In the US you can lend Kindle books, and a new website has launched to match lenders and borrowers online. Is this yet another nail in the coffin for the humble local library?
The Kindle Lending Club, which launched recently in the US, deals with the single biggest problem with lending ebooks: finding someone to lend to and borrow from.
What started as a Facebook group has quickly grown into a website with 4,000 users and nearly 3,500 lendable books. Provided you’re a US user (Amazon hasn’t enabled book lending in the UK yet) you log in, search for books you want to lend and borrow, and the community does the rest.
It sounds great, but there are issues to iron out.
Altruism required for lending to work
One obvious problem is that the club depends on the kindness of strangers. There’s no particular incentive to lend books as opposed to borrowing them, unless the lenders actively seek out reciprocal users.
The motivation is further dented by Amazon’s limitations on lending books. Each can only be lent once and publishers can opt out of lending altogether, reducing the number of books available to users.
Amazon’s system does solve one big problem with lending books, though – getting them back.
Unlike lending physical books, where the likelihood of getting your book back is slim to none, Kindle books are returned automatically after two weeks. Not so great if you haven’t finished reading the book yet, but at least the lender knows they’ll have their property returned – and it won’t be dog-eared.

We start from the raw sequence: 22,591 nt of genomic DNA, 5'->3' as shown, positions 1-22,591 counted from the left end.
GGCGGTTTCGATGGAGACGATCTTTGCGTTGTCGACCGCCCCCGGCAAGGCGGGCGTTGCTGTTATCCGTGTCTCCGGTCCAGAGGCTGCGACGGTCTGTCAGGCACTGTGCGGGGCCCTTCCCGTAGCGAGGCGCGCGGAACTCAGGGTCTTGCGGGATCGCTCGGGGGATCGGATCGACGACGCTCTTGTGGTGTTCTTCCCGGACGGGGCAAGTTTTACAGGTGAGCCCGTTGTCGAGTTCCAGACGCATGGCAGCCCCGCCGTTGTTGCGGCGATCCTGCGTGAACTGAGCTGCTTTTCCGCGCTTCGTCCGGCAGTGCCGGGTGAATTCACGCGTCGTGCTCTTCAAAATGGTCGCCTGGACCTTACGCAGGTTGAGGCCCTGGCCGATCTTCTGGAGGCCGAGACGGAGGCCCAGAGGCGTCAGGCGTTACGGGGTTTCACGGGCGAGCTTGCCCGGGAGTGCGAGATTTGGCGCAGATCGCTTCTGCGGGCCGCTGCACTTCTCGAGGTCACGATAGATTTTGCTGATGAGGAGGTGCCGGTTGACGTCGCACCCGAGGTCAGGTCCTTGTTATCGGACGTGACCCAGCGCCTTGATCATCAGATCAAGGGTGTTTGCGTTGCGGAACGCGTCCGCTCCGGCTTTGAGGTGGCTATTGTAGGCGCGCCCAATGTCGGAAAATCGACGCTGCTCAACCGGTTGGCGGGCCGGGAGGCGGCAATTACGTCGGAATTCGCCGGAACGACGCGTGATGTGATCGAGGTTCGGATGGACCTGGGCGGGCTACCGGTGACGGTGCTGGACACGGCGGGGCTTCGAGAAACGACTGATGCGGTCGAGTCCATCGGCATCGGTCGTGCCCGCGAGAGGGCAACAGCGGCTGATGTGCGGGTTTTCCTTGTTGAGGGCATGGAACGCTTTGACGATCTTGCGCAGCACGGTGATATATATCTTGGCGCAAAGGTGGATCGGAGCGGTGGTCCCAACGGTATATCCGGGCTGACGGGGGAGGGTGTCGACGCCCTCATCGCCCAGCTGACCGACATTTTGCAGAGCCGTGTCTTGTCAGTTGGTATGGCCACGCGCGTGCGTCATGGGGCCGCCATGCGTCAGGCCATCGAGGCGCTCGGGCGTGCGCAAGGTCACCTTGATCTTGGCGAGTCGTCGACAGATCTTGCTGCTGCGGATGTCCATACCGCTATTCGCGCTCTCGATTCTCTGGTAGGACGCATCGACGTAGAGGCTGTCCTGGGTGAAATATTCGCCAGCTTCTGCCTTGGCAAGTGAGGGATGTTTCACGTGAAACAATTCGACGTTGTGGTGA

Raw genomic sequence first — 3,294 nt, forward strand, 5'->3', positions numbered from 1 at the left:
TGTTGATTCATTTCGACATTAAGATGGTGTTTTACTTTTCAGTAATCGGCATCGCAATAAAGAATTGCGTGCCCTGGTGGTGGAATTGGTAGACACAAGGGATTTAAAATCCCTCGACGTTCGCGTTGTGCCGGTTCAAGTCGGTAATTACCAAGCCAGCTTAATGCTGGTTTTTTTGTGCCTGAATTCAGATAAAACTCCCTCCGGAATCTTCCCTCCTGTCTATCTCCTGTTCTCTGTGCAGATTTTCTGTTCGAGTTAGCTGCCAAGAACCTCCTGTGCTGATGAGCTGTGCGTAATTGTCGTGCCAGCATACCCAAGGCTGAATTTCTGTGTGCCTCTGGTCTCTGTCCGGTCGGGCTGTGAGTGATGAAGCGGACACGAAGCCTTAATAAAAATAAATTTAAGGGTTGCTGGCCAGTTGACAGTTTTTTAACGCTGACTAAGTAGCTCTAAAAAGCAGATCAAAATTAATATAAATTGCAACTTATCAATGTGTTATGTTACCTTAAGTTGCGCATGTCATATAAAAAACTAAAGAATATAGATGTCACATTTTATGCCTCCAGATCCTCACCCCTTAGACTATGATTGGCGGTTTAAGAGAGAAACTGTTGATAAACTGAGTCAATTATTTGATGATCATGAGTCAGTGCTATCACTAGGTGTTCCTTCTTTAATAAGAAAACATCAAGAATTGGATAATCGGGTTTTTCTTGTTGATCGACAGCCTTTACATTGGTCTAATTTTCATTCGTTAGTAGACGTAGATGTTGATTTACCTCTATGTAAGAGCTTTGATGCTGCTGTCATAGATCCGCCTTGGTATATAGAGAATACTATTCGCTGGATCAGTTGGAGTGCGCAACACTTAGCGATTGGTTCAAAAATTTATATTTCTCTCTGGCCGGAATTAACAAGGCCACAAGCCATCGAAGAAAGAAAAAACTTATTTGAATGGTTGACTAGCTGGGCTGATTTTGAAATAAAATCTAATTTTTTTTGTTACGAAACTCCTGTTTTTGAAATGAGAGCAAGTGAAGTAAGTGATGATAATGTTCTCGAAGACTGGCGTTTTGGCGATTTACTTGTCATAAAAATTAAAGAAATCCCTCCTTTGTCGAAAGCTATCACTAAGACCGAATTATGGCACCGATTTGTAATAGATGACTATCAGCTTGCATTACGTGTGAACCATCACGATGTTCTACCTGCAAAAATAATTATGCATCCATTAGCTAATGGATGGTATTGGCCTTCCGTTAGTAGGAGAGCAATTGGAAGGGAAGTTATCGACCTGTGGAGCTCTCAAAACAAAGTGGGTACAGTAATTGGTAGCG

Online lending is the future
Though it’s evidently early days for online lending, the likes of the Kindle Lending Club are undoubtedly the future of book loans. Some libraries are dabbling in ebook lending themselves, but pure online services are a far more compelling option. Why traipse down to the local library when there are thousands of like-minded book lovers willing to share their wares online?
Moreover, as we’ve seen with film rental services like LoveFilm (recently bought by Amazon) there’s ample opportunity for online book clubs where you pay to loan as many books as you like. Who’s putting money on Amazon launching just such a service?
Finally, if you were in any doubt as to the success of ebooks, Amazon recently announced that Kindle books outsold paperbacks for the first time in the fourth quarter last year, and outsold hardbacks three times over. The third generation Kindle also surpassed Harry Potter and the Deathly Hallows as its all-time bestseller.
On this evidence, I’d say ebooks are here to stay, and libraries will have to adapt to survive.